Greenways providing positive economic benefits to NC

* Get details on the project
* Download the full report and summary brochure
* Download infographics
* A&Y Greenway details

RALEIGH — Greenways provide several positive economic benefits such as increased sales for local businesses, according to a new study sponsored by the N.C. Department of Transportation.

A courtesy photo

A courtesy photo

“This study provides evidence of the economic benefits of a collaborative multi-modal transportation system, further making the case for bicycling and pedestrian facilities,” says Julie White, NCDOT Deputy Secretary for Multi-modal Transportation. “There’s been a lot of commentary on this idea, but we now have solid, North Carolina-specific data to back it up.”

Findings from the project revealed that greenways in North Carolina provide substantial economic benefits, including:

  • Business and Employee Benefits: $19.4 million in total estimated revenue for local businesses along the four studied greenways
  • Retail Sales Tax Benefits: $684,000 in total estimated sales tax revenue made from businesses along the greenways, which goes back to local governments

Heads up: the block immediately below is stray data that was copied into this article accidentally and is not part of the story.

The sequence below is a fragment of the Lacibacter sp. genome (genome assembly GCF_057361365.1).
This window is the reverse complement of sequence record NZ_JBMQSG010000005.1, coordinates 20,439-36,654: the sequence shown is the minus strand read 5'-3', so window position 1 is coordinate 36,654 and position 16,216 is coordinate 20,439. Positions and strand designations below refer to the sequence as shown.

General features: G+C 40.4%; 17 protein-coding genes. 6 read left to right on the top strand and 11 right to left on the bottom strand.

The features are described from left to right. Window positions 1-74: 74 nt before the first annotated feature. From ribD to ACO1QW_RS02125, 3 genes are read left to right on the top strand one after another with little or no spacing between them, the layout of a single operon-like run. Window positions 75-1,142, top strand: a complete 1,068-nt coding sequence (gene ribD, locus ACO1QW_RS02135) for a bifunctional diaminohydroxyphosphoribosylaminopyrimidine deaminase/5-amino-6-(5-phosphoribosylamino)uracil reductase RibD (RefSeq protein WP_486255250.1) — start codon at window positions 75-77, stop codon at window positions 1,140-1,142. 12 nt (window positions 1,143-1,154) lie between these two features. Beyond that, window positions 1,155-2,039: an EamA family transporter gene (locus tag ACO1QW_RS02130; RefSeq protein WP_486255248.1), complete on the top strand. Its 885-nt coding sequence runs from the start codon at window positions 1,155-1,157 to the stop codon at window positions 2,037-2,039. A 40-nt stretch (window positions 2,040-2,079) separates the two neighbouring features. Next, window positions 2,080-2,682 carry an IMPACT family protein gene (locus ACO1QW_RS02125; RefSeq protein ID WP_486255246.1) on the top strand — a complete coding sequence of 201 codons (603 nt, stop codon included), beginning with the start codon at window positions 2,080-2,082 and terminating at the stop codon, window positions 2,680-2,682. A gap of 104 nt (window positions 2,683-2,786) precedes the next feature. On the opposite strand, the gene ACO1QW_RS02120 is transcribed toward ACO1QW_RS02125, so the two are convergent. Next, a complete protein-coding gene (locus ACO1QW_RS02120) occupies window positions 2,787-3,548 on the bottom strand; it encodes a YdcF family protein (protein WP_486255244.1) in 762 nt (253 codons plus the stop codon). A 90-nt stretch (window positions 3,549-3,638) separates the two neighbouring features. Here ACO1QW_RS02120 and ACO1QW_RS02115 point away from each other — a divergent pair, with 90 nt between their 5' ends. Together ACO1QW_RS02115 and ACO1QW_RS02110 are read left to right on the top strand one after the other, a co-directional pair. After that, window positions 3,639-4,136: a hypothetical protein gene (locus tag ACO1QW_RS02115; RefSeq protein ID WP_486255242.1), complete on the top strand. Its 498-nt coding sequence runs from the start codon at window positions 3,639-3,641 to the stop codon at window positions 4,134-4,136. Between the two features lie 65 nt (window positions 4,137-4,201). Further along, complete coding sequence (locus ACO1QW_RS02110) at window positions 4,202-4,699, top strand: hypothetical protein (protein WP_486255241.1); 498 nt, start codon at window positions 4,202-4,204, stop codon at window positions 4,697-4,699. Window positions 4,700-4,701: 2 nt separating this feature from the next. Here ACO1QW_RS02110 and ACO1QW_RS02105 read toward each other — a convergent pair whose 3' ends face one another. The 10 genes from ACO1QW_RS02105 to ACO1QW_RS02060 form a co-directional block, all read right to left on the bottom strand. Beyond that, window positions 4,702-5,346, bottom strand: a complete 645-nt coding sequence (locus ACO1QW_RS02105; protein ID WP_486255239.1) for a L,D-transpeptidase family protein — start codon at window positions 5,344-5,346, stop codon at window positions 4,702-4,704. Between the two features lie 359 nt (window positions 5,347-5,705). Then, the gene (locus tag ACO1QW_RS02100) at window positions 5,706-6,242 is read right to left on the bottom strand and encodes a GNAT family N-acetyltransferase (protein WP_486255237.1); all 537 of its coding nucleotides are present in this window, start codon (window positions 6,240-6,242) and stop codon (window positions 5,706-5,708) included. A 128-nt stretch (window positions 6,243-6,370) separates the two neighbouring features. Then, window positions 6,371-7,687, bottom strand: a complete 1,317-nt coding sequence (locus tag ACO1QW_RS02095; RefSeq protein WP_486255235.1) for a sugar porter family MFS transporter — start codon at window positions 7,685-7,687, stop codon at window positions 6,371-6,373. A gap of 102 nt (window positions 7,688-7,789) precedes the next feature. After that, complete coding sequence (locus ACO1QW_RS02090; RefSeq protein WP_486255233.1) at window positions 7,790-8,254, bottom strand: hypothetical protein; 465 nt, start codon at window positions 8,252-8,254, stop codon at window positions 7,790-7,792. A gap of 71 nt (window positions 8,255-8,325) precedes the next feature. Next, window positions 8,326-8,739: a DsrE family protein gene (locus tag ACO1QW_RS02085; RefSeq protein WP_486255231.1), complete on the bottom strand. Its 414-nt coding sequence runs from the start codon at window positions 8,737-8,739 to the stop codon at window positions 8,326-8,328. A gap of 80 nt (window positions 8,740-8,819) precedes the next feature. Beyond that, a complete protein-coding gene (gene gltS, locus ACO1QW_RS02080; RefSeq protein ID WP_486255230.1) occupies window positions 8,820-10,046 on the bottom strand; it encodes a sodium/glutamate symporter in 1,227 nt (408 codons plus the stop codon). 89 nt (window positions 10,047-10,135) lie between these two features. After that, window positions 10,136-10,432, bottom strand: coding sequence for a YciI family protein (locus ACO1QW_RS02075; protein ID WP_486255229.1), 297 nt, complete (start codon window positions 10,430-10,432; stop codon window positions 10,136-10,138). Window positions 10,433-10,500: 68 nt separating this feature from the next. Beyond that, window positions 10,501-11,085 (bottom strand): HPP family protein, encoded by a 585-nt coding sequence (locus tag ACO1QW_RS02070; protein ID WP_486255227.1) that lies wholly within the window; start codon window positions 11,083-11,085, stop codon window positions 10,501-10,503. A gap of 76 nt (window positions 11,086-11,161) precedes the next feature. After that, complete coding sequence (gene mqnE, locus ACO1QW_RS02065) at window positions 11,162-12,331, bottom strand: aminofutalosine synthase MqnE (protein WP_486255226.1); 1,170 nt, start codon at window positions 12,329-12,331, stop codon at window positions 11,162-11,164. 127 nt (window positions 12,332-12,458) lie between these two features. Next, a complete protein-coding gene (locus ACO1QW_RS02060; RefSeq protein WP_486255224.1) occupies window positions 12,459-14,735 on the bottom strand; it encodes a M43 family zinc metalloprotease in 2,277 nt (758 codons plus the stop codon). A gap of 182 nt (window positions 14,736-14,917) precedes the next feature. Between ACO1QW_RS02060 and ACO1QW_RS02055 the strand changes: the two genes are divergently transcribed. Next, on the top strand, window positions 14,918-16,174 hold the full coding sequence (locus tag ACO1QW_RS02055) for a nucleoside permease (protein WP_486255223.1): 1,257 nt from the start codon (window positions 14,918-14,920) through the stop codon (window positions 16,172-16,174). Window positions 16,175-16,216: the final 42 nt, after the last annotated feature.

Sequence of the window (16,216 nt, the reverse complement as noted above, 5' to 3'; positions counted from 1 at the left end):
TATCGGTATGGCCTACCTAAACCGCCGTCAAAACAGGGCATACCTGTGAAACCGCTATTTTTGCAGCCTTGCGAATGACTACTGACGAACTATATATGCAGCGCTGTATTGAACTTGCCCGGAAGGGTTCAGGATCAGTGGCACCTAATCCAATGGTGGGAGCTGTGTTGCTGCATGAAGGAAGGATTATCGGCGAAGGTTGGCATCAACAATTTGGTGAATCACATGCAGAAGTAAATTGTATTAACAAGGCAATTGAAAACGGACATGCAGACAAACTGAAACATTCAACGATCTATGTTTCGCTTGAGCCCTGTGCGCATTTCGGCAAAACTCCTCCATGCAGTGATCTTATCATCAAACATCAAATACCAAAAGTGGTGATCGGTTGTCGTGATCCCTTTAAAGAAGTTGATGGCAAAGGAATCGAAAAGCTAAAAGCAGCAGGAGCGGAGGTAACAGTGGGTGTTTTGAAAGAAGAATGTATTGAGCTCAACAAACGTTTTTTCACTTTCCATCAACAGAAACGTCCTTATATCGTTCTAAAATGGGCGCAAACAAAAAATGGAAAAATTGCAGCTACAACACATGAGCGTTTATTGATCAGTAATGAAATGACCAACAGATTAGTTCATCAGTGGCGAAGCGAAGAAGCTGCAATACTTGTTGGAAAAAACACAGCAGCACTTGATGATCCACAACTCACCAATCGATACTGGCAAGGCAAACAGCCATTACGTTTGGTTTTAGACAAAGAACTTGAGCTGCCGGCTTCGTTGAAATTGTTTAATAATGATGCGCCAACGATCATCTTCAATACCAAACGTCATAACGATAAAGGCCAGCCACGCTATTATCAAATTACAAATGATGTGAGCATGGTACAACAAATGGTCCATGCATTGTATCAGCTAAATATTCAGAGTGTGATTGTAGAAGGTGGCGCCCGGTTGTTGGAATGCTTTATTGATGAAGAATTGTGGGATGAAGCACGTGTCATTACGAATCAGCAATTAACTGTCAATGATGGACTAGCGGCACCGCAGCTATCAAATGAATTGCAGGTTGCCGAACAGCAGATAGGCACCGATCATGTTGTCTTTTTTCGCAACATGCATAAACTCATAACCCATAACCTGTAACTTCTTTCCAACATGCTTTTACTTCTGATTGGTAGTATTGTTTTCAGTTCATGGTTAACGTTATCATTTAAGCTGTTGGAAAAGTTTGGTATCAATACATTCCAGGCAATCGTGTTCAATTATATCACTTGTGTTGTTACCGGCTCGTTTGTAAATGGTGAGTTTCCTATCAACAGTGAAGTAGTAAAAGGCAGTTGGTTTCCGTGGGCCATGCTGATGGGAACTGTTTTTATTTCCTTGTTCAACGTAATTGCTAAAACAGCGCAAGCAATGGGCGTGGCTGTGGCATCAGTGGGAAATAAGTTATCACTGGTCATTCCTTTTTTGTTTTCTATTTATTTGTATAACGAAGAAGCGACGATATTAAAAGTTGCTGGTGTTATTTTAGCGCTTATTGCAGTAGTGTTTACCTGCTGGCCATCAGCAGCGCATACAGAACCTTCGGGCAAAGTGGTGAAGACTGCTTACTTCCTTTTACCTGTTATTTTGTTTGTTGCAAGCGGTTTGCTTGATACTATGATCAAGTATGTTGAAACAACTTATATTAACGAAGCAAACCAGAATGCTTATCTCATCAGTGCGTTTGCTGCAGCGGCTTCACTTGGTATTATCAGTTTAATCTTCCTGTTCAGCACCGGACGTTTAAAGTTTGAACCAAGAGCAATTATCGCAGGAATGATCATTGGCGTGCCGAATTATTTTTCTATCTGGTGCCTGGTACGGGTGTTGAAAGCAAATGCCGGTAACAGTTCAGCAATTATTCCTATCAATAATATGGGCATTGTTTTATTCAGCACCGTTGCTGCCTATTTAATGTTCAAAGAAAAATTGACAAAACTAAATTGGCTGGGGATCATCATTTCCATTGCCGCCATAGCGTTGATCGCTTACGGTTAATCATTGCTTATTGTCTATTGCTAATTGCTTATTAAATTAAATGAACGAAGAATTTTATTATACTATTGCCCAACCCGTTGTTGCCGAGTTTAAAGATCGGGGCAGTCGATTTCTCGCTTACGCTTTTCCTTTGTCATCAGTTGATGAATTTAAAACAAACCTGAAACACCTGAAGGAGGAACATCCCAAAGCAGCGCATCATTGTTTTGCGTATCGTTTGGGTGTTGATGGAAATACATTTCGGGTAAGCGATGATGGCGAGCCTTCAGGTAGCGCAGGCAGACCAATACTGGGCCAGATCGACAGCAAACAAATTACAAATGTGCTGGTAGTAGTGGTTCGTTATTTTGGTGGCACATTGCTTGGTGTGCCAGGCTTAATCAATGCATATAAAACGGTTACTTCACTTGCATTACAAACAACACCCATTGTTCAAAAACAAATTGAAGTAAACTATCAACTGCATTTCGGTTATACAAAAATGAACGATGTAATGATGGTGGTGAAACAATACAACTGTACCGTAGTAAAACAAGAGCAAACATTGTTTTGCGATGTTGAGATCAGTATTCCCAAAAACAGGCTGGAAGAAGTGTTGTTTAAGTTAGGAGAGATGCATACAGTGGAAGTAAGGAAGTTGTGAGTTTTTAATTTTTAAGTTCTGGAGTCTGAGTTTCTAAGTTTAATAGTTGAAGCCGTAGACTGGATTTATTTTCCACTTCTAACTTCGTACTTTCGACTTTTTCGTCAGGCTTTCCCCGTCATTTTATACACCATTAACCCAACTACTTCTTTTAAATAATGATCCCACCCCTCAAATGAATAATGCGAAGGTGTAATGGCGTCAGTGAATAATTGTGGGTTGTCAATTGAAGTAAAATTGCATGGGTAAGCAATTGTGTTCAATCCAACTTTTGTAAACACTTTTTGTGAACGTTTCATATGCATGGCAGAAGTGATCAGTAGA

• Trail Construction Benefits: $48.7 million in total estimated business revenue from construction of the studied greenways
  • Health, Congestion and Pollution Benefits: $25.7 million in total estimated savings due to more physical activity, less pollution and fewer traffic injuries from use of the four greenways
Photo courtesy of Rita Lewandowski Tom Lewandowski and Blaze take in the view of Lake Brandt while hiking over the weekend on the A&Y Greenway south of Summerfield.

Photo courtesy of Rita Lewandowski
Tom Lewandowski and Blaze take in the view of Lake Brandt while hiking over the weekend on the A&Y Greenway south of Summerfield.

The Institute for Transportation Research and Education and Alta Planning + Design researched four greenways, also known as shared use paths, to develop and test a way to measure the trails’ economic impact. The American Tobacco Trail (Durham), Brevard Greenway (Brevard), Duck Trail (Duck) and the Little Sugar Creek Greenway (Charlotte) were evaluated.

The full research report and summary brochure are available here. An infographic is available for download here.

For each trail, data was collected through surveys with people on the trail and counts of users along each greenway on one weekday and one weekend day during daylight hours. The project began in March 2015 and was completed in February 2018.

Filed in: Business, Featured News, Health, Latest Headlines, News, Oak Ridge, Outdoors, Regional News, Summerfield

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